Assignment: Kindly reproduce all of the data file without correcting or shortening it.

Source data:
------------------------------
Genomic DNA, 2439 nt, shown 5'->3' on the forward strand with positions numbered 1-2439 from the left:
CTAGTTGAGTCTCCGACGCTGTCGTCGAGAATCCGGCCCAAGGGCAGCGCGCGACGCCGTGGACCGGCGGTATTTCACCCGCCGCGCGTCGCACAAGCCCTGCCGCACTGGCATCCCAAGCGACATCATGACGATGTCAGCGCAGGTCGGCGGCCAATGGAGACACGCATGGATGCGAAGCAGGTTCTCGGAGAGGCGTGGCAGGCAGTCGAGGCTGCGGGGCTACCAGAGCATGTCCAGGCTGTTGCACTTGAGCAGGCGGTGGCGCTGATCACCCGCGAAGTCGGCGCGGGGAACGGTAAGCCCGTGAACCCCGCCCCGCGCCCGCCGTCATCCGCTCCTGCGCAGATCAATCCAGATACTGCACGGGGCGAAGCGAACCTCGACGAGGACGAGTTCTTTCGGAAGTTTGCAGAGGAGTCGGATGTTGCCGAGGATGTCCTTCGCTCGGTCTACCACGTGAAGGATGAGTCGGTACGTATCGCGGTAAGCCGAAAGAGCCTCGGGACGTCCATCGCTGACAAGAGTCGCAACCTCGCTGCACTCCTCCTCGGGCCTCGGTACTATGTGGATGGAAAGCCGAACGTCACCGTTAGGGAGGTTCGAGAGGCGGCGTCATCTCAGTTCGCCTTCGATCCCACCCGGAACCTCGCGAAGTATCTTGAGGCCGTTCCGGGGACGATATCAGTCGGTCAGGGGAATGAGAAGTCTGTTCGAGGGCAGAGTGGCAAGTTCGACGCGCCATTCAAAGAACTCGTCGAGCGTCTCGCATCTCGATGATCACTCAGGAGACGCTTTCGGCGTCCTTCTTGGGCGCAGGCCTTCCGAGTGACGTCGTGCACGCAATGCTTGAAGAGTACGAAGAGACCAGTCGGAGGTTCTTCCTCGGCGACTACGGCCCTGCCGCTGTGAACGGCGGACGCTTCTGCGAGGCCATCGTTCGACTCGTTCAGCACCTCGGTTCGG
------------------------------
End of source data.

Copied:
Genomic DNA, 2439 nt, shown 5'->3' on the forward strand with positions numbered 1-2439 from the left:
CTAGTTGAGTCTCCGACGCTGTCGTCGAGAATCCGGCCCAAGGGCAGCGCGCGACGCCGTGGACCGGCGGTATTTCACCCGCCGCGCGTCGCACAAGCCCTGCCGCACTGGCATCCCAAGCGACATCATGACGATGTCAGCGCAGGTCGGCGGCCAATGGAGACACGCATGGATGCGAAGCAGGTTCTCGGAGAGGCGTGGCAGGCAGTCGAGGCTGCGGGGCTACCAGAGCATGTCCAGGCTGTTGCACTTGAGCAGGCGGTGGCGCTGATCACCCGCGAAGTCGGCGCGGGGAACGGTAAGCCCGTGAACCCCGCCCCGCGCCCGCCGTCATCCGCTCCTGCGCAGATCAATCCAGATACTGCACGGGGCGAAGCGAACCTCGACGAGGACGAGTTCTTTCGGAAGTTTGCAGAGGAGTCGGATGTTGCCGAGGATGTCCTTCGCTCGGTCTACCACGTGAAGGATGAGTCGGTACGTATCGCGGTAAGCCGAAAGAGCCTCGGGACGTCCATCGCTGACAAGAGTCGCAACCTCGCTGCACTCCTCCTCGGGCCTCGGTACTATGTGGATGGAAAGCCGAACGTCACCGTTAGGGAGGTTCGAGAGGCGGCGTCATCTCAGTTCGCCTTCGATCCCACCCGGAACCTCGCGAAGTATCTTGAGGCCGTTCCGGGGACGATATCAGTCGGTCAGGGGAATGAGAAGTCTGTTCGAGGGCAGAGTGGCAAGTTCGACGCGCCATTCAAAGAACTCGTCGAGCGTCTCGCATCTCGATGATCACTCAGGAGACGCTTTCGGCGTCCTTCTTGGGCGCAGGCCTTCCGAGTGACGTCGTGCACGCAATGCTTGAAGAGTACGAAGAGACCAGTCGGAGGTTCTTCCTCGGCGACTACGGCCCTGCCGCTGTGAACGGCGGACGCTTCTGCGAGGCCATCGTTCGACTCGTTCAGCACCTCGGTTCGG